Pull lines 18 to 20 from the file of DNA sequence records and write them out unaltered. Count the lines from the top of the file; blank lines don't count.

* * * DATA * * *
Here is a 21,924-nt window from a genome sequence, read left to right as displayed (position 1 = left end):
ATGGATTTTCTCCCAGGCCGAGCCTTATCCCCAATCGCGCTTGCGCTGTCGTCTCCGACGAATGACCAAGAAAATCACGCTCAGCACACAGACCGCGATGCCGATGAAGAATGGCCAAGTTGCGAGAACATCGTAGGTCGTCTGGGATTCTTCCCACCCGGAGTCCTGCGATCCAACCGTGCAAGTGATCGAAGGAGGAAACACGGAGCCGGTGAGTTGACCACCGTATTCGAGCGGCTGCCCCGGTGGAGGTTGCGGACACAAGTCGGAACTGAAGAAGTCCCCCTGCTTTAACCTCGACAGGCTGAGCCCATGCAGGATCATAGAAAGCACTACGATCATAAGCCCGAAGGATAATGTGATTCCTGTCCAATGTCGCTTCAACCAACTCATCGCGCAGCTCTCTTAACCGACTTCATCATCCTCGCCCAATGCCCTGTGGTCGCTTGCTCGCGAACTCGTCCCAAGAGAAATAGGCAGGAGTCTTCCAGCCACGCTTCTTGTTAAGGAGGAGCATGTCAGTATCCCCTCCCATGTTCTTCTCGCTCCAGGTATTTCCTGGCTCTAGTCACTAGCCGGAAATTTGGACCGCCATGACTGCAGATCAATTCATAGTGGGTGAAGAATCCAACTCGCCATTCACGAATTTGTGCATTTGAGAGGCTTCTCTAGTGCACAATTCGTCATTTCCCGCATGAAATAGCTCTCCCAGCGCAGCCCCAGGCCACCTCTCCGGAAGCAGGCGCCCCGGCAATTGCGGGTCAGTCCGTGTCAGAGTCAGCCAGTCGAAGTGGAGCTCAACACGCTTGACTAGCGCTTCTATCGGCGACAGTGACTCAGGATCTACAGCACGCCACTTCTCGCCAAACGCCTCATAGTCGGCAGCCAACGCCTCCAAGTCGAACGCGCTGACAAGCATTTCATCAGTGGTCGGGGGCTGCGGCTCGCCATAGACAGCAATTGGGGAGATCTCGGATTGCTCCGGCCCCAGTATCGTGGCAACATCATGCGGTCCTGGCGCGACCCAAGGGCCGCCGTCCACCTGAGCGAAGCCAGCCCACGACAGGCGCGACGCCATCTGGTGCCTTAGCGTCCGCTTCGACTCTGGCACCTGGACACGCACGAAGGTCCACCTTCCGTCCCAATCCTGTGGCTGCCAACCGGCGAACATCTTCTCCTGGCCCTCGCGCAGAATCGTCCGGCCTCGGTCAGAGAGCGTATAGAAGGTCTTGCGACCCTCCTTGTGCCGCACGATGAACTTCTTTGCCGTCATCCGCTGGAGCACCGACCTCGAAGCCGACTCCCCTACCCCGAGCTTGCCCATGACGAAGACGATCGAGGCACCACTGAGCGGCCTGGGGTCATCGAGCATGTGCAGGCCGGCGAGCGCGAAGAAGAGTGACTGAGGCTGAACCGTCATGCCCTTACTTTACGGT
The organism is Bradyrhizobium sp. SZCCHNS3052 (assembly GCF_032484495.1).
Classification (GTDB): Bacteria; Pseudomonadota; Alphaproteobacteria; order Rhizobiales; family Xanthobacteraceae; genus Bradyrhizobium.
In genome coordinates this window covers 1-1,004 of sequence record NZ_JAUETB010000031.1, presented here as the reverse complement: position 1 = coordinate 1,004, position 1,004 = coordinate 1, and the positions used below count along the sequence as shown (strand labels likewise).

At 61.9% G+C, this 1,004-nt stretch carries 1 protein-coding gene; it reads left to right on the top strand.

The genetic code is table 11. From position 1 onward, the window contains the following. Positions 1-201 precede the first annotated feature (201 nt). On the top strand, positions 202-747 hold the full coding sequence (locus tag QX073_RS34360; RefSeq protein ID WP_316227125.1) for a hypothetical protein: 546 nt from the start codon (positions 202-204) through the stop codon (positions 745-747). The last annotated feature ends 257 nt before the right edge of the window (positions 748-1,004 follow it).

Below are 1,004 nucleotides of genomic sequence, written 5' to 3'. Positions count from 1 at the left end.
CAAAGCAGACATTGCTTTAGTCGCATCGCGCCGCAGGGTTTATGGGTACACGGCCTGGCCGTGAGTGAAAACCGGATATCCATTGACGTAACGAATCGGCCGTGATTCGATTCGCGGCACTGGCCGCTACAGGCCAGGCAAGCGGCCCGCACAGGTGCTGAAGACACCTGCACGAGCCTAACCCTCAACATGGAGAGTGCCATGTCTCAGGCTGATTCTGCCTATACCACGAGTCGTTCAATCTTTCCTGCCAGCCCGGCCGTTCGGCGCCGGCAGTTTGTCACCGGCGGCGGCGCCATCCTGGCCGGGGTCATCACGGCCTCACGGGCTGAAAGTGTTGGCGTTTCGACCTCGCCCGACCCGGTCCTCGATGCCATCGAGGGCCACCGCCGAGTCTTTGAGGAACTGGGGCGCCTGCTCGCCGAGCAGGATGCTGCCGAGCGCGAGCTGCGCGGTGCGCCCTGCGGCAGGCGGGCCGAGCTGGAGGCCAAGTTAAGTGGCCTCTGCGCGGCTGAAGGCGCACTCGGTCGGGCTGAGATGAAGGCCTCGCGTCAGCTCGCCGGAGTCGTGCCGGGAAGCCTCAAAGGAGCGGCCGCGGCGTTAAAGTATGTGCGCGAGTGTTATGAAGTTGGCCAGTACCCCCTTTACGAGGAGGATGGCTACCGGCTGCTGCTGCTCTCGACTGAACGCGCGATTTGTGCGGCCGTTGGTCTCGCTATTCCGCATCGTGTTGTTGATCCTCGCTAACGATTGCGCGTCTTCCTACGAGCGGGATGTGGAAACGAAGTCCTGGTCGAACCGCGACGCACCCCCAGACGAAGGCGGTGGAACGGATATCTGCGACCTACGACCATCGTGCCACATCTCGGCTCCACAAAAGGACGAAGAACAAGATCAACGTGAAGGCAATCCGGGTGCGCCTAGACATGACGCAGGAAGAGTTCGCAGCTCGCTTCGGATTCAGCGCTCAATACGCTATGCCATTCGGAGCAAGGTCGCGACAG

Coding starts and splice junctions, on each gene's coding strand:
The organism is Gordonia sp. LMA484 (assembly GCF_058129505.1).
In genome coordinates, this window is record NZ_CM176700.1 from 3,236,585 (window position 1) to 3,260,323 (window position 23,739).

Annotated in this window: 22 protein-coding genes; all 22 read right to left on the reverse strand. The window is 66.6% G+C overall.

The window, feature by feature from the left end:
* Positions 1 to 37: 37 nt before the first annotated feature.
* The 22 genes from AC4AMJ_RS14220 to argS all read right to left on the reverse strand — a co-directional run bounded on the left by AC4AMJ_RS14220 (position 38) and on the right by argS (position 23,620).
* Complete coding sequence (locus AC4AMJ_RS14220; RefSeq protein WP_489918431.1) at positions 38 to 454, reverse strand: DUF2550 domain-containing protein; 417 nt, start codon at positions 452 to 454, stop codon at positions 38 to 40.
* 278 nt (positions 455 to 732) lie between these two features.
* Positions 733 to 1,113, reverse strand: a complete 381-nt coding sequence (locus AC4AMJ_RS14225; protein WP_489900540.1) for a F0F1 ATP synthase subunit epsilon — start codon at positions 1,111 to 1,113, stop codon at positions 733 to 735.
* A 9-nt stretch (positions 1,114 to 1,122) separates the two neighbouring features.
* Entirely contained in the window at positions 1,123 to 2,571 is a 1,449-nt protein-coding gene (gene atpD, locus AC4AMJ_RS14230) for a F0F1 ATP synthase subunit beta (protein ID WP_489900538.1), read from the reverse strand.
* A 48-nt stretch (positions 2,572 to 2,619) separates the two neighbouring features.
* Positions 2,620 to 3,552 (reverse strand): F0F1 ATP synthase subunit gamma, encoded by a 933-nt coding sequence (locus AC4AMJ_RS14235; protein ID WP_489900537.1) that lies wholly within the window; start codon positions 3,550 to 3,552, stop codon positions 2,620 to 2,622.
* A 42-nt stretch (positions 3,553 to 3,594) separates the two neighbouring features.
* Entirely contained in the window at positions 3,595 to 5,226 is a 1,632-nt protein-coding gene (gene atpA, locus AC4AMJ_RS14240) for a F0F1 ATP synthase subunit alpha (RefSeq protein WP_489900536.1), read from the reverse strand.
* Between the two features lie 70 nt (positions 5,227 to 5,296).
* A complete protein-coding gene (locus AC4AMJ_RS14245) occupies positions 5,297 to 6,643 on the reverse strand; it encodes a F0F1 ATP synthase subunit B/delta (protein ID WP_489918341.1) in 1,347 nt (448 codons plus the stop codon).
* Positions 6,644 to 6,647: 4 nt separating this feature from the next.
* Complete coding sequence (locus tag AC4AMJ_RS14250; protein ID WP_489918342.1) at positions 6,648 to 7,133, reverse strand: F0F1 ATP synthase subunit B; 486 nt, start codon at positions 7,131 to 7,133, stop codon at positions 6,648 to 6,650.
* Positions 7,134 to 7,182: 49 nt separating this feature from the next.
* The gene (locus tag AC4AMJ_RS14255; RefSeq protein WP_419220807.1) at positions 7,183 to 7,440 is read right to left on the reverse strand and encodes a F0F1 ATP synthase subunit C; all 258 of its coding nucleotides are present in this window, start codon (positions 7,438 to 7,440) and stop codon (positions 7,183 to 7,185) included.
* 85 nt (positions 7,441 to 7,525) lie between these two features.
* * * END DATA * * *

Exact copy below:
* 278 nt (positions 455 to 732) lie between these two features.
* Positions 733 to 1,113, reverse strand: a complete 381-nt coding sequence (locus AC4AMJ_RS14225; protein WP_489900540.1) for a F0F1 ATP synthase subunit epsilon — start codon at positions 1,111 to 1,113, stop codon at positions 733 to 735.
* A 9-nt stretch (positions 1,114 to 1,122) separates the two neighbouring features.